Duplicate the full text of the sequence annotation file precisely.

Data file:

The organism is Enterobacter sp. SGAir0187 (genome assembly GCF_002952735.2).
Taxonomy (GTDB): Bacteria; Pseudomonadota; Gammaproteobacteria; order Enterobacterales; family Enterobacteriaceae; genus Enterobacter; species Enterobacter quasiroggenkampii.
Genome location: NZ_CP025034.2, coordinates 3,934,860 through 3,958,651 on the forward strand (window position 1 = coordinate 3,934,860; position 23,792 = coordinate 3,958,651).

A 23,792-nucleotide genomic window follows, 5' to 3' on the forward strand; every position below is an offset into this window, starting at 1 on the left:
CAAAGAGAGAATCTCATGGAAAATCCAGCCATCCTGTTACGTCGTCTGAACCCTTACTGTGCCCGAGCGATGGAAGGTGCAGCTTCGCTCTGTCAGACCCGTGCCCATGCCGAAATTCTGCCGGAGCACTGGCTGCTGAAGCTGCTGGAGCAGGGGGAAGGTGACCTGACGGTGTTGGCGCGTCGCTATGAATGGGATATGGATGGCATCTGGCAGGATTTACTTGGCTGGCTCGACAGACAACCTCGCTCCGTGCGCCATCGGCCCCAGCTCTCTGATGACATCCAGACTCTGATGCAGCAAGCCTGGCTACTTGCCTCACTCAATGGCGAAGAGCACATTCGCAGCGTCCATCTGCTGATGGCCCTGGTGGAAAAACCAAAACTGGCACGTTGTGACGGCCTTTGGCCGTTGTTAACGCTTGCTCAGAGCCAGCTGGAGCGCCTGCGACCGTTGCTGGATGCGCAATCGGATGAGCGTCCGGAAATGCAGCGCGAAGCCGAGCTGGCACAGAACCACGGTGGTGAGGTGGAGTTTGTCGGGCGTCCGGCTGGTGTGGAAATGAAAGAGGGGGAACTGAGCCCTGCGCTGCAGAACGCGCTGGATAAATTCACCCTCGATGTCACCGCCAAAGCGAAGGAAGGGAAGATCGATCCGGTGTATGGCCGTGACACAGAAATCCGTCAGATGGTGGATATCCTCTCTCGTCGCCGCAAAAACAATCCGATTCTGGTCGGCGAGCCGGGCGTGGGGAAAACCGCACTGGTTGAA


The organism is Enterobacter sp. SGAir0187 (genome assembly GCF_002952735.2).
Taxonomy (GTDB): Bacteria; Pseudomonadota; Gammaproteobacteria; order Enterobacterales; family Enterobacteriaceae; genus Enterobacter; species Enterobacter quasiroggenkampii.
Genome location: NZ_CP025034.2, coordinates 3,934,860 through 3,958,651 on the forward strand (window position 1 = coordinate 3,934,860; position 23,792 = coordinate 3,958,651).

A 23,792-nucleotide genomic window follows, 5' to 3' on the forward strand; every position below is an offset into this window, starting at 1 on the left:
CAAAGAGAGAATCTCATGGAAAATCCAGCCATCCTGTTACGTCGTCTGAACCCTTACTGTGCCCGAGCGATGGAAGGTGCAGCTTCGCTCTGTCAGACCCGTGCCCATGCCGAAATTCTGCCGGAGCACTGGCTGCTGAAGCTGCTGGAGCAGGGGGAAGGTGACCTGACGGTGTTGGCGCGTCGCTATGAATGGGATATGGATGGCATCTGGCAGGATTTACTTGGCTGGCTCGACAGACAACCTCGCTCCGTGCGCCATCGGCCCCAGCTCTCTGATGACATCCAGACTCTGATGCAGCAAGCCTGGCTACTTGCCTCACTCAATGGCGAAGAGCACATTCGCAGCGTCCATCTGCTGATGGCCCTGGTGGAAAAACCAAAACTGGCACGTTGTGACGGCCTTTGGCCGTTGTTAACGCTTGCTCAGAGCCAGCTGGAGCGCCTGCGACCGTTGCTGGATGCGCAATCGGATGAGCGTCCGGAAATGCAGCGCGAAGCCGAGCTGGCACAGAACCACGGTGGTGAGGTGGAGTTTGTCGGGCGTCCGGCTGGTGTGGAAATGAAAGAGGGGGAACTGAGCCCTGCGCTGCAGAACGCGCTGGATAAATTCACCCTCGATGTCACCGCCAAAGCGAAGGAAGGGAAGATCGATCCGGTGTATGGCCGTGACACAGAAATCCGTCAGATGGTGGATATCCTCTCTCGTCGCCGCAAAAACAATCCGATTCTGGTCGGCGAGCCGGGCGTGGGGAAAACCGCACTGGTTGAA